Enterprises are becoming increasingly more open to providing supply chain planning as many simulate products or buildings. Supply chain twins are constructing the diffuse connections between raw materials, finished goods and customers. COVID-19 has also brought sanctions to their hands.
Digital twins may assist anticipate these scenarios and develop alternate strategies to meet customer expectations at an all-time low. Everything from shipping to trucking and other means of transport, inventory in warehouses and distribution centers, and the last-mile delivery of goods to their destination
"Everybody in the building and business is seeing the same picture," Harpreet Gulati, the senior vice president of supply chain management at Aveva, says. Supply chain twins can also enables collaboration across planning, scheduling, operations, and distribution, and ensure that everyone has the same understanding of a plant and business.
Here are 18 ways digital twins are being used to streamline supply chain planning:
Operational planning assists in arranging procurement and shipping activities from a few weeks to a few months out. This includes elements such as the ocean liners carrying goods for the next season, and parts and raw materials for automobiles, trucks, and industrial equipment to be manufactured over the next quarter. Amraotkar has stated that the technology is not just enabling enterprises to keep abreast of recent bottlenecks at ports and other routes to select cost-effective alternatives.
"Supply chain digital twins can benefit from staying at bay fairly in real-time," Amraotkar said. Tactical planning assists with reducing unplanned events that result in complex components across the whole value chain. He cautions that individual stakeholders may take appropriate decisions without taking actions that would be beneficial in isolation. Each decision would be good, but it would be counterproductive if those factors do not align in the same direction.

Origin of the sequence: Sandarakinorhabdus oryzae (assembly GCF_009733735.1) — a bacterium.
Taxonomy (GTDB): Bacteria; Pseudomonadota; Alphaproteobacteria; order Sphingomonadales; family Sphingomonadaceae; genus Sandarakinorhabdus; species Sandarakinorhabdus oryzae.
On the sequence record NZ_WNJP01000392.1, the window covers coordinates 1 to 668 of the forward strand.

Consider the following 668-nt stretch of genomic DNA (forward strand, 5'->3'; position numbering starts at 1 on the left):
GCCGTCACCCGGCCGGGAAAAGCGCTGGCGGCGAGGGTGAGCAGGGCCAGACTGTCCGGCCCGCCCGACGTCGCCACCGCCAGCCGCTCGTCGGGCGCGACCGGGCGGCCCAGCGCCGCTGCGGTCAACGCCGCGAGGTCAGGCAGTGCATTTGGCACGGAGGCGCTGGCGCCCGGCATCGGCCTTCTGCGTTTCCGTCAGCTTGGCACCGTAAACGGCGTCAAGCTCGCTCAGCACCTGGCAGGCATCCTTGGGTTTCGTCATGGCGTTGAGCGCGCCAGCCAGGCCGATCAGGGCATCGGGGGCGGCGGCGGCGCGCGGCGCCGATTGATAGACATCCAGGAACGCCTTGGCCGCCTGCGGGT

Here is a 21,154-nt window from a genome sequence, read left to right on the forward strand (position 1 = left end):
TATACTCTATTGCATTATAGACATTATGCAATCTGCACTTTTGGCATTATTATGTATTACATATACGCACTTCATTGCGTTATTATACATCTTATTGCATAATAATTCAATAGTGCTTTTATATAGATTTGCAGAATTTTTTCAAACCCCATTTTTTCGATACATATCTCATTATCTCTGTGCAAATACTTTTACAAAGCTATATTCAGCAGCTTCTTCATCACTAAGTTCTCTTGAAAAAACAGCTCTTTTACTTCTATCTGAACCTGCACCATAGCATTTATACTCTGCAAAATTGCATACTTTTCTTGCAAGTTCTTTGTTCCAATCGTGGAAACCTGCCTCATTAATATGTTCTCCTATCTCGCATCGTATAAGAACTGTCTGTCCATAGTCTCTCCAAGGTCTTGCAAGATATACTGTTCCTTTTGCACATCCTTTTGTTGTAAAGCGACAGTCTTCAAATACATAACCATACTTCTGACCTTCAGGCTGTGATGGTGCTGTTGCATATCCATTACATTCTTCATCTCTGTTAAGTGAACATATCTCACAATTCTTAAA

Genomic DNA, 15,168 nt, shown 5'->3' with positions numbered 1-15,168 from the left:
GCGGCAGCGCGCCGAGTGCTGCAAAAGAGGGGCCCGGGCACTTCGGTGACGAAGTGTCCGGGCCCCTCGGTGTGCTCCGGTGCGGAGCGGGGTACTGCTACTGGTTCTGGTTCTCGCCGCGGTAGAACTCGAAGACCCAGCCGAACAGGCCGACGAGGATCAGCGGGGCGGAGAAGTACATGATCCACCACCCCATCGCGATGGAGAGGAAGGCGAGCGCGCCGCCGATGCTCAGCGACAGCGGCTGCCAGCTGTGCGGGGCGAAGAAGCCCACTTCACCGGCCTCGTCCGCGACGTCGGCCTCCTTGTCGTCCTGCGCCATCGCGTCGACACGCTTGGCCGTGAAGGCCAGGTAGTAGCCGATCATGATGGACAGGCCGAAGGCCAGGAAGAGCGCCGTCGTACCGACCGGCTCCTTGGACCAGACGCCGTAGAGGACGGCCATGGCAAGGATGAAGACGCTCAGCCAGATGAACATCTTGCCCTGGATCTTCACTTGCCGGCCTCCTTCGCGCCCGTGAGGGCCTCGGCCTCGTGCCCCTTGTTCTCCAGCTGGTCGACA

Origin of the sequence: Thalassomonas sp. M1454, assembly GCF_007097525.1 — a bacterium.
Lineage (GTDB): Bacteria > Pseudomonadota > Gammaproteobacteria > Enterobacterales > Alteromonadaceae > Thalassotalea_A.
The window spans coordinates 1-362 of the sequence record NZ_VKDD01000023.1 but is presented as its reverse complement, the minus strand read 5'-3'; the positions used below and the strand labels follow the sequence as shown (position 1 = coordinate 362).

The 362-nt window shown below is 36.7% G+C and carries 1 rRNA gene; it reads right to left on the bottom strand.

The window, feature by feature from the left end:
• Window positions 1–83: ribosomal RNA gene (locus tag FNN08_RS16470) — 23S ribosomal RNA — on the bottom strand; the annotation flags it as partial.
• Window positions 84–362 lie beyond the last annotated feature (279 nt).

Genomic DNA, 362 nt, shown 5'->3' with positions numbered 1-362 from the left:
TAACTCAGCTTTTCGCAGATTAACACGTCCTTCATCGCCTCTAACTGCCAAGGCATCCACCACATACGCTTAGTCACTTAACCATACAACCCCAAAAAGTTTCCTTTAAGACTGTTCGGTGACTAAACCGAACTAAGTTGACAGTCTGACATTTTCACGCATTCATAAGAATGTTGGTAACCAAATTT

A typical supply chain employee creates a monthly recommended sales and operations plan for consideration and sign-off. This strategy connects sales orders and forecasts with the business's capacity to manufacture and acquire required goods to meet demand demand. Risk value, the confidence levels of demand requests, and other potential hazards, such as factory maintenance shutdowns or procurement delays, are also discussed. Digital twins may assist organizations in determining what-if scenarios.
According to Jim Poole, the transportation industry is considering expanding their as-a-service business models that use digital twins to estimate the cost of different services. For example, train manufacturers typically buy trains, spares, maintenance contracts, and other necessary transport equipment from a train manufacturer. This is only true if the train manufacturer can both model their equipment and integrate real-time performance data from the sensor on the train.
Digital twins may improve the configurations of goods used for moving goods, such as trucks, planes, and trains, according to Jason Kasper. Companies are beginning to improve the performance of these assets by collecting sensor information, conducting simulations, and analyzing the data to assess failure modes, timings, and the resulting business impact. "If you consider the digital twin configuration first as the foundation and as the appropriate tools, you can improve supply chain forecasting, decrease maintenance decisions, and increased uptime of critical assets," Kasper said.